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The Nigeria Incentive-Based Risk Sharing System for Agricultural Lending (NIRSAL), along with its technical partner on agricultural mechanisation – Machines and Equipment Corporation Africa (MECA) has signed an agreement with the World Bank’s FADAMA III-AF programme to guarantee mechanisation of agricultural value chain in Nigeria.
Following the agreement signed on Monday in Abuja, FADAMA III-AF has entrusted its Agricultural Infrastructure, which includes mechanisation equipment, irrigation systems, and storage facilities in the hands of NIRSAL and MECA, through their joint mechanisation programme- the NIRSAL Comprehensive Agricultural Mechanisation Program (NCAMP).
NCAMP, a holistic mechanisation programme designed to address the low agricultural mechanisation was launched by NIRSAL in 2017 to enable it provide up to 75 percent guarantee for banks to release the total amount required to service and repair about 10,000 tractors annually for the next ten years in the country.
The project initiators hope that the project, if well implemented, could catalyse up to N1 trillion agriculture contribution to the nation’s annual GDP.
Speaking at the signing ceremony, Aliyu Abdulhameed, Managing Director/CEO of NIRSAL said FADAMA’s recognition of NIRSAL as a capable partner that would continue with the developmental activities FADAMA was commendable and raised the hope that the project would succeed.
NIRSAL is concerned that there are just approximately 6.5 tractors for every 100 square kilometres of arable land in Nigeria as against the global average of 200 tractors for every 100 square kilometres and is even more worried that most of the tractors which have gone bad are not being repaired despite the fact that the country’s need for mechanised farming.
“In financial terms, repairing 55,000 broken down tractors will cost Nigeria only N30 billion. Compare that with having to buy 55,000 new tractors which will cost Nigeria about N660 billion which is equivalent to $1.8 billion.
“You can see the trade-off here, so the smart thing is to repair what you have and put a lot of your mechanics, agriculture engineering students, operators to work, and you create an ecosystem that will learn how to put back together broken tractors.
“So there is a lot of multiplier involved, and you can imagine the reduction of the pressure of foreign exchange,” NIRSAL MD explained.
NCAMP comprises of 6 unique modules out of which FADAMA has chosen the Agricultural Equipment Repairs, Maintenance and Management Service Scheme (AEMS) which is based on a fee-for-service model. Under this arrangement, mechanisation equipment is also operated on a “rehabilitate/maintain, Operate and Transfer” (ROT) Business model.
The partnership is part of initiatives targeted at achieving sustainability and continuity of FADAMA III projects and infrastructure as the World Bank project approaches its official closing date of December 2019.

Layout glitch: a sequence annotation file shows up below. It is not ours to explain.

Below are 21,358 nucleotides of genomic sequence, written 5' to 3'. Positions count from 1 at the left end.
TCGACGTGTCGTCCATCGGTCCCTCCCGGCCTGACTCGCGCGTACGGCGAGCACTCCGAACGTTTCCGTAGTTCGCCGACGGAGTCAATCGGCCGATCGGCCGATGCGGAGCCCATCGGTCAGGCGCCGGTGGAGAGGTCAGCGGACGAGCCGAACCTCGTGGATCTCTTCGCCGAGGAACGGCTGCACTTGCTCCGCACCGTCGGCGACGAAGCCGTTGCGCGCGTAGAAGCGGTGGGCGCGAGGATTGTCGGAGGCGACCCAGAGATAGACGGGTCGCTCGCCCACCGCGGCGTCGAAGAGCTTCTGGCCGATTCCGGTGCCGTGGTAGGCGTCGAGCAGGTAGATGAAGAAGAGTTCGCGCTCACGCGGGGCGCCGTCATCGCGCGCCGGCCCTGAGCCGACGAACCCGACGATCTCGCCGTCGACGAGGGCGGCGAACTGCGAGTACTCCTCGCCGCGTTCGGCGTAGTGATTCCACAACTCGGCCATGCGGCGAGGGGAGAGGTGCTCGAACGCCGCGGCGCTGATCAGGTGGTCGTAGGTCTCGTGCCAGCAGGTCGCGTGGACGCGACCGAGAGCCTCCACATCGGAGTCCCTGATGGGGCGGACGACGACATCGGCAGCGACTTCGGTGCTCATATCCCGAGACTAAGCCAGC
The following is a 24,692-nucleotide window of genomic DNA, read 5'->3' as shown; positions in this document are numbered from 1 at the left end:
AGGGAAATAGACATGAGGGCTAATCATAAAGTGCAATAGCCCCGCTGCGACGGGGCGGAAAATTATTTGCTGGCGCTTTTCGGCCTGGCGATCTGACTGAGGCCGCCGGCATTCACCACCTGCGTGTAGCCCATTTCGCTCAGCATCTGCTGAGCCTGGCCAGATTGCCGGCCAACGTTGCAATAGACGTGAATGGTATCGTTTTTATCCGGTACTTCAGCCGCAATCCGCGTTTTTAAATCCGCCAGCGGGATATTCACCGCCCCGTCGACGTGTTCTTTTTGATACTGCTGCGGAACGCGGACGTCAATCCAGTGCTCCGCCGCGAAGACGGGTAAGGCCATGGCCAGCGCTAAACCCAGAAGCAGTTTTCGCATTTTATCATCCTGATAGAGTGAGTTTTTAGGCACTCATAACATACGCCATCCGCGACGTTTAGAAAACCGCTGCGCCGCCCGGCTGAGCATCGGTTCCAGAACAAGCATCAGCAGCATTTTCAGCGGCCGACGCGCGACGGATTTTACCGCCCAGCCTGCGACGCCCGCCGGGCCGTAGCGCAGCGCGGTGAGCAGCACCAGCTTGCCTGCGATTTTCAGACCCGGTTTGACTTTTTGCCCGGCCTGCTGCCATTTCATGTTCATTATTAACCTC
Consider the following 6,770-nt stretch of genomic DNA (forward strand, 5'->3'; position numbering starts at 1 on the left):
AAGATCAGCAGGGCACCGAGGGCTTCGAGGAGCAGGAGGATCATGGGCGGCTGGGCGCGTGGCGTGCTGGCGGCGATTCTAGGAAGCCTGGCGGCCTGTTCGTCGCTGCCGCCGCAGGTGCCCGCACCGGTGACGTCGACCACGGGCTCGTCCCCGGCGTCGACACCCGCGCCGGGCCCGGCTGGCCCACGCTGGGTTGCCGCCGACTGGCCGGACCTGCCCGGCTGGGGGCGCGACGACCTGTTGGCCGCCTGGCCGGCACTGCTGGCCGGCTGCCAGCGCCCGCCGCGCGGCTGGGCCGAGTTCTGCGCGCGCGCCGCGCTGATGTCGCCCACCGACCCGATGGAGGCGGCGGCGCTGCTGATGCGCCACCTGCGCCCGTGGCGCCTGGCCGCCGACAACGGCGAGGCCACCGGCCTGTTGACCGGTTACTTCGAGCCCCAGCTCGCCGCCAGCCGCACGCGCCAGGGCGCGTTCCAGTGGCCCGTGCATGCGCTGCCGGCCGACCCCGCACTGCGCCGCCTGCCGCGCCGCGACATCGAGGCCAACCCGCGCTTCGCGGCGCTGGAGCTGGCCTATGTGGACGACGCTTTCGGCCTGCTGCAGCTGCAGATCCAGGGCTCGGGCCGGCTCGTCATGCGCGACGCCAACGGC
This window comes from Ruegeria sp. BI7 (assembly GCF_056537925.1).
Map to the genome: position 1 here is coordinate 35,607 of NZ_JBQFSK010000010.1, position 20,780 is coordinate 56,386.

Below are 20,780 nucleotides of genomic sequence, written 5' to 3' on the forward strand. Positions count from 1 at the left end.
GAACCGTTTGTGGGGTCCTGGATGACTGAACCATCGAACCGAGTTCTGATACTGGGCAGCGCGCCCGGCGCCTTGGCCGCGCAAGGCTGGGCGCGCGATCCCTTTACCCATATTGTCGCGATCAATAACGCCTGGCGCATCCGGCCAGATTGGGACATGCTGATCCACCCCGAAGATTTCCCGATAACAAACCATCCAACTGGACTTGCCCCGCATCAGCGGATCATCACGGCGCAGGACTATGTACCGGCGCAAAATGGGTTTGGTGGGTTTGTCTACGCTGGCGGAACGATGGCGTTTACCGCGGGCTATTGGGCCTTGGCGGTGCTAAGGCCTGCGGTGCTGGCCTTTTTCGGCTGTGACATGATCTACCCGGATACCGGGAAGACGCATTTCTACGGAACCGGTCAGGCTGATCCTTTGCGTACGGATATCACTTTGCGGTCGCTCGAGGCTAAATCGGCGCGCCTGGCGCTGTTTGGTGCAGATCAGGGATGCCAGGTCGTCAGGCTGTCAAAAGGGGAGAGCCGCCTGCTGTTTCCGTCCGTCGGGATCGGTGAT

“NIRSAL is guaranteeing up to 75% percent of the front end value of every investment of financing under the scheme,” Abdulhameed explained, adding, “at 10,000 tractors per annum, we may have to continue working at that trend for the next 15 years for NIRSAL, for Nigeria to be able to catch up in terms of mechanisation. That 10,000 tractors is not child’s play, especially in a developing economy like ours”
On the farmers that were being targeted, he explained, that “the immediate target is the FADAMA registered farmers of over 300,000 and you can imagine the number of hectares involved.
“As FADAMA has done, so too will NIRSAL continue to support the growth and expansion of the Agricultural Value Chain as its mandate requires.”
Abdulhameed assured farmers under the FADAMA Federated Community Associations (FFCAs) that NIRSAL would continue to support them even beyond the provision of mechanisation services.
Tayo Adewumni, National Project Coordinator, FADAMA III said they had been able to acquire 46 tractors in 14 states and based on their experience in the last one year and lessons learnt, MECA with and NIRSAL can do a lot in building up the capacity of the federated farmers in the utilization of tractors.
“As a result of this, the agricultural practice we adopted will be more productive and at the end of the day there will be profit.
“So the essence is if FADAMA is closing by the end of this year, FADAMA federated community associations will be able to sustain all the investments that we have put in place across the 36 states and the FCT.”
He added that IB Gashinbaki, Global partner/CEO MECA had done the pilot and had successfully refurbished about 50 tractors, adding that they were going to scale to the phase one which is about 10,000 tractors.
“Now those 10,000 tractors, under the approved framework, are going to cost us N30 billion. Compare that to the quantum that we are losing,” he said.
Onyinye Nwachukwu, Abuja